Home » Side event: How can the international drug control system provide a better tomorrow for the world’s youth?

Side event: How can the international drug control system provide a better tomorrow for the world’s youth?

Organised by the Government of the Czech Republic, Transform Drug Policy Foundation, Moms United to End the War on Drugs, Reach Out Centre and YouthRise.

‘ As the UN meets to review global drug policy and how we might achieve the 2019 goals, families from across the globe, whose lives have been impacted by drug law enforcement, have gathered in New York to tell their stories and inform the high level debate. As an affected population whose voices are rarely heard, family members who have been impacted by the ‘unintended consequences’ of drugs control – from Belgium, the US, Mexico, Canada, the UK, the Philippines and Afghanistan – will give personal accounts, including bereavement, incarceration and human rights abuses. This will be followed by an interactive discussion about what forms of drug control can better protect young people and keep families safer.

Jane Slater, Anyone’s Child (Moderator): Thanks everyone for coming, especially the Czech Republic. Telling the real human stories about the war on drugs. We are hear as Anyone’s Child. We are trying demonstrate how everyone is impacted by the war on drugs. Looking to build this campaign internationally. There needs to be an urgent end to the war on drugs. How many more child have to die? Please listen

Cara Lavan, UK: Current international drug policy is based on the premise that people will stop being able to access drugs. My partner Jake, 37, died 2 years ago this week. He started using drugs and began to be stigmatised in the media. He met people who used heroin and crack, and started using these drugs too. He’d turned his life around 5 years prior to when I met him, and was finishing up his Masters degree. We have a son, and Jake was a wonderful father. Jake had an ongoing desire to keep using substances. He didn’t feel that the 12 steps program worked for him. He was then falsely accused of a crime. He then turned back to drugs, he was able to access them within an hour of deciding to use again. Prohibition doesn’t work. Jake passed away soon after that. My son is now 4 years old and may turn to drugs, so I want him to be able to access clean drugs. I want to make drug use boring.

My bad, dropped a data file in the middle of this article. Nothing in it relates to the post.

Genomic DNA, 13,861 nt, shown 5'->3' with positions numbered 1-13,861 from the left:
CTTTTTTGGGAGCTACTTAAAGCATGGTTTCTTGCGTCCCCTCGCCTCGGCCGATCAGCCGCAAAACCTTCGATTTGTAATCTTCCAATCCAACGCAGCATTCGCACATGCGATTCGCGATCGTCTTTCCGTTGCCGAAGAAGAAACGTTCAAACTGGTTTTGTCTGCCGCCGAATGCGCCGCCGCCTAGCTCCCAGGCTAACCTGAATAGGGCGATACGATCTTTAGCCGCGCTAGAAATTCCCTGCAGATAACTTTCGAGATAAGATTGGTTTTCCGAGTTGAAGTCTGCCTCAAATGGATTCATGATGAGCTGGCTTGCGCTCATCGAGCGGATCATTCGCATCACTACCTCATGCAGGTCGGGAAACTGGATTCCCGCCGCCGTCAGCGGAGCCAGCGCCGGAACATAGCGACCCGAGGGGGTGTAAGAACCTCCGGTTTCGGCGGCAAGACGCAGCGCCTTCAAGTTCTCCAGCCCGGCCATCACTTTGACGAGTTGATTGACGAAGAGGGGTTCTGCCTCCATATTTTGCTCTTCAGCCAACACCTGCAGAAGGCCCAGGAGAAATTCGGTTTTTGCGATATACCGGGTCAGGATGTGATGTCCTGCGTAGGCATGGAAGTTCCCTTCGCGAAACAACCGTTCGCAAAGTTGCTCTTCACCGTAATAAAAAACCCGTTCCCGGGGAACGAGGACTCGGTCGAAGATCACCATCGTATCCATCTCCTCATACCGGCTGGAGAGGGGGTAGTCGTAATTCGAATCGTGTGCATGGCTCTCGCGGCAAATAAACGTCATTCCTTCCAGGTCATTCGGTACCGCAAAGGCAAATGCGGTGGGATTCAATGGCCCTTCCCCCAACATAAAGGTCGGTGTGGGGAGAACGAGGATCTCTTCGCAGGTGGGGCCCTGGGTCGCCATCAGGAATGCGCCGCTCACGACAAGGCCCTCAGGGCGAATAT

Gretchen Burns Bergman, Moms United: I have a personal story. I have two sons that struggled with heroin addiction. We must look at alternatives like harm reduction approaches. Drugs are dangerous, but not as dangerous as the war on drugs itself. We must stop stigmatising, and start offering support. Legalisation and regulation is the answer. Drugs should be considered under a public health approach. We must speak out. It’s only going to happen if we have our voices heard for the safety of children around the world.

Maricela Orozco, Mexico. Caravan for peace, life and justice. We have travelled through 5 countries. This is a story about how to unite our stories. I am the mother of a 19 yr child kidnapped 2 years ago. My 15 year old son and 25 year old son-in-law were murdered. We are looking for our loved ones, and placing all responsibility on the Mexican state.

Peter Muyshondt, police officer from Belgium. 9 years ago I lost my brother to overdose. He forced me to look differently at drug policy. Should I be a policeman 24/7 or a brother? It prevented me from having a normal relationship with my brother. He was arrested multiple times. I tried to imagine how he felt. I know police culture, I know custody procedures of police. It’s not a nice environment to be in. My brother had a non-lethal overdose, and was kicked out of a psychiatric hospital. I went to pick him up and dropped him at his dealers house. If he wasn’t labelled a criminal, and had better access to harm reduction services, he might still be alive, sitting next to me.

Grace, Philippines. This is a story of my brother. Our parents had him arrested for drug use. He assured me he was ok, but I knew he wouldn’t be ok in jail. He died multiple times – he wants his dignity back. His dignity has died. I only wanted to see him happy, whether he was using or not. He was murdered due to a messed up drug deal. We can die in many ways – in addiction, in stigma. Had he received kindness, he would’ve given back hope. The war on drugs is on the people that need the most help. We deprive them of their rights. They can be champions of their own battles, only if we let them be.